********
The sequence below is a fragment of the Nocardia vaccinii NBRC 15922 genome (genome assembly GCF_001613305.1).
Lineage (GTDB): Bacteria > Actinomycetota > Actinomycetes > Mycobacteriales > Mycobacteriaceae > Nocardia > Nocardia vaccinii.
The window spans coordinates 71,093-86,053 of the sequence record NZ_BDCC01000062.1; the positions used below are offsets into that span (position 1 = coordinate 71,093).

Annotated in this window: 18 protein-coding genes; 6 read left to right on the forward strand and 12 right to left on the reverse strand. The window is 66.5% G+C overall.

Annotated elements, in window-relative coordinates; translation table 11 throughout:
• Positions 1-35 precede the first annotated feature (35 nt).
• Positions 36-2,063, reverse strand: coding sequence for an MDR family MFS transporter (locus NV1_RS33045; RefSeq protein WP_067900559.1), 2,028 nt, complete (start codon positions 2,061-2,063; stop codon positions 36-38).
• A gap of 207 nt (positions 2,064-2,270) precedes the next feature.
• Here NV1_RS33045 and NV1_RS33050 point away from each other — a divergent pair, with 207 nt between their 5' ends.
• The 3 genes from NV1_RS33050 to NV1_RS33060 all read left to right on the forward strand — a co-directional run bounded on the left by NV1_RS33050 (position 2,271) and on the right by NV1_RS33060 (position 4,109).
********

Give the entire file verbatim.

The sequence below is a fragment of the Nocardia vaccinii NBRC 15922 genome (genome assembly GCF_001613305.1).
Lineage (GTDB): Bacteria > Actinomycetota > Actinomycetes > Mycobacteriales > Mycobacteriaceae > Nocardia > Nocardia vaccinii.
The window spans coordinates 71,093-86,053 of the sequence record NZ_BDCC01000062.1; the positions used below are offsets into that span (position 1 = coordinate 71,093).

Annotated in this window: 18 protein-coding genes; 6 read left to right on the forward strand and 12 right to left on the reverse strand. The window is 66.5% G+C overall.

Annotated elements, in window-relative coordinates; translation table 11 throughout:
• Positions 1-35 precede the first annotated feature (35 nt).
• Positions 36-2,063, reverse strand: coding sequence for an MDR family MFS transporter (locus NV1_RS33045; RefSeq protein WP_067900559.1), 2,028 nt, complete (start codon positions 2,061-2,063; stop codon positions 36-38).
• A gap of 207 nt (positions 2,064-2,270) precedes the next feature.
• Here NV1_RS33045 and NV1_RS33050 point away from each other — a divergent pair, with 207 nt between their 5' ends.
• The 3 genes from NV1_RS33050 to NV1_RS33060 all read left to right on the forward strand — a co-directional run bounded on the left by NV1_RS33050 (position 2,271) and on the right by NV1_RS33060 (position 4,109).